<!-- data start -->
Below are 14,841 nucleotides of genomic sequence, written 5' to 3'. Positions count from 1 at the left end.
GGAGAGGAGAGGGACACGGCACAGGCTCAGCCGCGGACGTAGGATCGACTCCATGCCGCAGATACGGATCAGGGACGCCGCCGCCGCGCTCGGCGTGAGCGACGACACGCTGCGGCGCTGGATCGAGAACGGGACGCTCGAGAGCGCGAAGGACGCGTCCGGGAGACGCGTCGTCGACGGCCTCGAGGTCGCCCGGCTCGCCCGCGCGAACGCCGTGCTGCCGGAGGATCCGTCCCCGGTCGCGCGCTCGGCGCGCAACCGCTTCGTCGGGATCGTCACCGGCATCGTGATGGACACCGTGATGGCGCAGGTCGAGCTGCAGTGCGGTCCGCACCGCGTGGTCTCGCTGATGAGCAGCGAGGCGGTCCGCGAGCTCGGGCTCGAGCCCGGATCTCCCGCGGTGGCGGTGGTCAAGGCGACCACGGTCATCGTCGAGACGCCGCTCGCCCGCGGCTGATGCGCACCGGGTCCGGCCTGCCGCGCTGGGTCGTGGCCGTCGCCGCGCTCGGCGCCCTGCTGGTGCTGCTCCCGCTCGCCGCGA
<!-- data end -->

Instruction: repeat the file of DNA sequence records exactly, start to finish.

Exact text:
Below are 14,841 nucleotides of genomic sequence, written 5' to 3'. Positions count from 1 at the left end.
GGAGAGGAGAGGGACACGGCACAGGCTCAGCCGCGGACGTAGGATCGACTCCATGCCGCAGATACGGATCAGGGACGCCGCCGCCGCGCTCGGCGTGAGCGACGACACGCTGCGGCGCTGGATCGAGAACGGGACGCTCGAGAGCGCGAAGGACGCGTCCGGGAGACGCGTCGTCGACGGCCTCGAGGTCGCCCGGCTCGCCCGCGCGAACGCCGTGCTGCCGGAGGATCCGTCCCCGGTCGCGCGCTCGGCGCGCAACCGCTTCGTCGGGATCGTCACCGGCATCGTGATGGACACCGTGATGGCGCAGGTCGAGCTGCAGTGCGGTCCGCACCGCGTGGTCTCGCTGATGAGCAGCGAGGCGGTCCGCGAGCTCGGGCTCGAGCCCGGATCTCCCGCGGTGGCGGTGGTCAAGGCGACCACGGTCATCGTCGAGACGCCGCTCGCCCGCGGCTGATGCGCACCGGGTCCGGCCTGCCGCGCTGGGTCGTGGCCGTCGCCGCGCTCGGCGCCCTGCTGGTGCTGCTCCCGCTCGCCGCGA